They remained with the project until the end, and collaboration between all the involved parties was smooth from beginning to end. Even the end user took an active role in the project. The development phase began in early 2021 and lasted half a year. In this phase, the parties got together to find the construction solutions that would best serve the project goals. The COVID pandemic added its own quirks to the entire bidding phase and much of the development phase, but everything worked out in the end over remote connections.

Construction began in the summer of 2021. Workers began to erect the wooden frame structures in March 2022, and installation took about 3 months in total. During this stage, detailed preliminary planning, a comprehensive moisture management plan, and proper management of the construction site were the key to success. The client, end user, contractor, designers, and a variety of experts worked together to seek the best moisture management solutions. Overall, this resulted in the best possible approach. For example, the contractor and structural engineer collaborated well in advance to plan what order the wooden structures would be installed in and what protective structures would be needed during installation.

It took about 2 to 3 weeks to install elements for one storey, and the roof was waterproofed immediately once the elements were in place. This allowed the building’s outer shell to be covered and protected from the weather as quickly as possible section by section. The element seams were carefully cleaned and then sealed to be moisture and vapour tight, whereas the underside surfaces of the CLT elements came with a factory-applied moisture barrier. The Kuivaketju10 (Dry Chain 10) operating model was used for moisture management. Techniques such as humidity control cycles and remotely readable digital sensors were used to monitor the operating model’s success on site.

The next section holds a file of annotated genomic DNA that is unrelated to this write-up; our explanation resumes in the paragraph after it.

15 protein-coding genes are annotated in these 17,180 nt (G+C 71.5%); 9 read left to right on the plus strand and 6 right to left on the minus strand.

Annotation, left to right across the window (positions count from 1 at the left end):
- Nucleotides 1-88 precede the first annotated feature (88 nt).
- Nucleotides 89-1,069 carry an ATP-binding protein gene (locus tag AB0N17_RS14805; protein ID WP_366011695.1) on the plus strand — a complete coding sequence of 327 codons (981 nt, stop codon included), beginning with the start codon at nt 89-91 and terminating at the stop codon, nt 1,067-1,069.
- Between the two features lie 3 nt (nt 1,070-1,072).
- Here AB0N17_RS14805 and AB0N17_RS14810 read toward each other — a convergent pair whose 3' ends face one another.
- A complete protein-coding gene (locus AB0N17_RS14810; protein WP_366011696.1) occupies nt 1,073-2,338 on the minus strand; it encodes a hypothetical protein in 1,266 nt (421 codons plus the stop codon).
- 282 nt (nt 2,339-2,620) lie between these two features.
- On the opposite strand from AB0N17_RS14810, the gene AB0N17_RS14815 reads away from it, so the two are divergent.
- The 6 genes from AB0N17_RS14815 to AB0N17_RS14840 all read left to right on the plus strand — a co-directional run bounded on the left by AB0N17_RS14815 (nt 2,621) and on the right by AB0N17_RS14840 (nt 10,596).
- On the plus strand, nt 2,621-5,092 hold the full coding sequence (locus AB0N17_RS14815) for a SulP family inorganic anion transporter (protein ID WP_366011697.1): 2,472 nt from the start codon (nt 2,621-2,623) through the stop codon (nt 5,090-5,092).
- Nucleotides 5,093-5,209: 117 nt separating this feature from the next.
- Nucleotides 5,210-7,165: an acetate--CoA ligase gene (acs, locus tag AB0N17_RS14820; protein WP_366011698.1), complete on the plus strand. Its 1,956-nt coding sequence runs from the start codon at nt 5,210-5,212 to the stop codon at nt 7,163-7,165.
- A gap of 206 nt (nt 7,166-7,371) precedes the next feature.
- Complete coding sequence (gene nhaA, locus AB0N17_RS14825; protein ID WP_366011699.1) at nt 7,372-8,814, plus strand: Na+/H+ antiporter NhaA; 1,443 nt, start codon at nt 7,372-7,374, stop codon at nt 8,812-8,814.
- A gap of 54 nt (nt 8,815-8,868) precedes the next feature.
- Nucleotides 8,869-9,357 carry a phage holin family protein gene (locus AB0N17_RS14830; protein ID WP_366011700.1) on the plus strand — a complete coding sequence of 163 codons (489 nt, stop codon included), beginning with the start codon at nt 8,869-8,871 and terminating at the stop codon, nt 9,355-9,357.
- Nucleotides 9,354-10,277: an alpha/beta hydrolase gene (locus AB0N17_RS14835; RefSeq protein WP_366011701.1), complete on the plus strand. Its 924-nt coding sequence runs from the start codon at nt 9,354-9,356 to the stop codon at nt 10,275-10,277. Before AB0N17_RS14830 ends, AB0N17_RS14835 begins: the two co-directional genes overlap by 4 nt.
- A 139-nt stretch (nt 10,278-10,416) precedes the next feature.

The frame was completed in the summer of 2022. Once the building envelope was complete, workers moved on to the façade cladding, the roof, the interior partitioning walls, fire safety, and building technology. When work inside the building was at its peak, around 80 people worked on the site, with the average daily number of workers being about 50-60 people. Approximately 90 subcontractors worked on the project in total. Work at the construction site went according to the planned schedule, and occupational safety stayed at a good level. The project was completed on June 30th, 2023, and the school opened to students on August 10th, 2023. For improved energy efficiency, locally-sourced renewable energy was prioritised when possible. Solar panels on the roof produce energy for the building, and heating is primarily geothermal. The project aimed for a Gold level LEED environmental certificate.


AFKS / Architects Frondelius + Keppo + Salmenperä Founded in1998, partners Jari Frondelius, Jaakko Keppo, Juha Salmenperä. The office consists of 15 architects and the main focus of our work leans on numerous school and daycare buildings. Wooden architecture is one of our special interests. Various prizes in architectural competitions.

Jaakko Keppo
Principal designer. Architect SAFA (MSc HUT 2003).

Juha Salmenperä
Building designer. Architect SAFA (MSc HUT 2003).

Jari Frondleius
Architect SAFA (MSc HUT 2003).

Matti Sten
Project architect. Architect SAFA (MSc HUT 1999).

Tommi Kantanen
Project architect (draft design phase). Architect SAFA (MSc HUT 2001).

Soile Heikkinen
Virearc Architects and Landscape architects

Laura Suominen (Haptik)
Interior design. Designer, Interior Architecture and Furniture Design (BA LAB 2014)

Team members:
Anna Pekkarinen, Olli Raila, Marcelo Diez, Linda Cairenius

Project in brief

Helsinki Upper Secondary School of Natural Sciences

  • Location | Helsinki
  • Purpose | Educational institution (secondary school)
  • Constructor/Client | Helsingin yliopiston kiinteistöpalvelut Oy
  • Valmistumisvuosi | 2023
  • Floor area | 5 091 m2
  • Total area | 5 513 m2
  • Volume | 23 881 m3
  • Investointikustannukset | 23 600 000€
  • Architectural Design | Architects Frondelius + Keppo + Salmenperä Oy (AFKS)
  • Structural design | Sweco Rakennetekniikka Oy (RAK + RAKFYS)
  • Akustiikkasuunnittelu | A-Insinöörit Suunnittelu Oy
  • Palotekninen suunnittelu | KK-Palokonsultti Oy
  • LVIA-suunnittelu | Granlund Oy
  • Sprinklerisuunnittelu | Festec Oy
  • Electrical design | Granlund Oy
  • Interior design | Haptik Oy
  • Muut suunnittelijat ja asiantuntijat | Ramboll (Moisture management coordinator)
    Wood Expert Oy (Wood construction expert)
    Sweco Talotekniikka Oy (LEED certification consultant)
  • Pääurakoitsija | SRV Rakennus Oy
  • Muut rakennusliikkeet | Quattroservices Oy (TATE)
  • Wood component supplier | Puurakentajat Group Oy
  • Photographs | Jaakko Keppo, Susanna Friman, Petri Kokkonen, AFKS
  • Text | Jaakko Keppo, Susanna Friman, Petri Kokkonen, AFKS + Jani Lundberg, Robert Holmström, SRV